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Thursday, July 18, 2019

UDAAP Enforcement Actions: A Brief List

I know that you track all the regulations and acts that affect financial institutions involved in the mortgage industry. I am a little concerned that the CFPB is not enforcing violations of federal regulations since the new Administration came to power. Specifically, I am concerned that the current Administration is not enforcing UDAAP. I would like to know your sense of how much the CFPB is going after such enforcement. What kinds of violations are they going after?

Thank you for your question. Your concern goes to the core of the CFPB’s raison d’ĂȘtre. Since the enactment of the Dodd-Frank Act – and especially since the toning down of CFPB enforcement under the Trump Administration – commentators have speculated about how aggressively the CFPB would continue to pursue its broad regulatory authority. I think an impartial observer would say that enforcement has slowed down, but it has certainly not stopped.

The CFPB has broad authority to regulate unfair, deceptive, or abusive acts and practices (UDAAP). Federal statutes had previously given similar authority to federal agencies, including the Federal Trade Commission under Section 5 of the FTC Act and under Section 511 of the Credit CARD Act of 2009 (regulation of mortgage lending), and the Federal Reserve Board under the FTC Act and the Truth-in-Lending Act. Most of the States have adopted their versions of UDAAP statutes.

In our tracking of regulatory enforcement actions by the CFPB, there has been a slew of enforcements over the years. If we go back four years to July 2015, there have been many enforcement actions involving UDAAP violations. Under the current Administration, such enforcement has continued.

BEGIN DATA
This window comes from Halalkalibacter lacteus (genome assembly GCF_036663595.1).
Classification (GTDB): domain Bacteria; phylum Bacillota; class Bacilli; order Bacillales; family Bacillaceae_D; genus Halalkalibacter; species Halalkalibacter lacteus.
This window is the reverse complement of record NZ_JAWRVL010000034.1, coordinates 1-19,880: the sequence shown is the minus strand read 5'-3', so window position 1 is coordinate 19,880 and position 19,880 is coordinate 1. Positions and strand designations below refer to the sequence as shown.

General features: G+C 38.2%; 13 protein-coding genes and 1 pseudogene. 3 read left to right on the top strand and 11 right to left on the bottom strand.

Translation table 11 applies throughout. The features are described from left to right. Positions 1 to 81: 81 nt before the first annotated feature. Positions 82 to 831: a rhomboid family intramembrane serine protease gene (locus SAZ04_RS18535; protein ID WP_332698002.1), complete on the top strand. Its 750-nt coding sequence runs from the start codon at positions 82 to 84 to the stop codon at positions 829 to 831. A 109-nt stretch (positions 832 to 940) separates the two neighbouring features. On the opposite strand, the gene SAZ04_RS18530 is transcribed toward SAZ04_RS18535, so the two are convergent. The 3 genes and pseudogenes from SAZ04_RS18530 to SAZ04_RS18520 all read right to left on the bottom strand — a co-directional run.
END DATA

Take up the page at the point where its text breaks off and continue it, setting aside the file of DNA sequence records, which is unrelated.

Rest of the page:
What should be of particular interest is the kinds of violations that the CFPB has pursued since January 2017, the month that the Administration came to power. Therefore, I would like you to consider the following brief list I have compiled of UDAAP allegations and alleged violations since January 2017. Though the list is not meant to be comprehensive, I have endeavored to narrow the focus to only mortgage lenders and servicers. I have given myself some flexibility in identifying regulations that involve UDAAP applicability.

The list will let you learn from the mistakes of others. The companies run the range of small regional financial institutions all way up to the biggest banks in the world. The companies’ names don’t matter. Their size and complexity do not pertain. Don’t let yourself get caught in the regulatory net. What matters are the alleged violations!
  • Giving the runaround to borrowers trying to save their homes [RESPA and Reg. X 1024.41; D-F 1031, 1036]
  • Collecting illegal fees from struggling borrowers [Telemarketing Sales Rule; D-F 1031]
  • Illegal kickback scheme [RESPA 8(a) and Reg. X]
  • Accepting illegal kickbacks [RESPA 8(a) and Reg. X]
  • Consistently failing to report accurate HMDA data [HMDA]
  • Falsely representing that attorneys were involved in collecting debts [D-F 1031, 1036; FDCPA]
  • Mortgage servicing failures [D-F 1031, 1036; FDCPA; RESPA; TILA; HPA]
  • Deceiving consumers by collecting debt not legally owed [TILA; D-F 1031, 1036, 1064(a)–(b)]
  • Failing to provide mortgage borrowers with protections against foreclosure [RESPA, Reg. X]
  • Misleading credit repair customers and charging illegal fees [Telemarketing Sales Rule; D-F 1031, 1036]
  • Steering consumers to lenders who offered illegal or unlicensed loans void in the consumers’ states [D-F 1031, 1036]
  • Lying in loan offerings to consumers awaiting payments from settlements [D-F 1054]
  • Steering consumers to an affiliated title insurer without disclosing the affiliation [RESPA § 8]
  • Lying about affiliation with the federal government to lure consumers into paying illegal advance fees [Telemarketing Sales Rule; D-F 1031]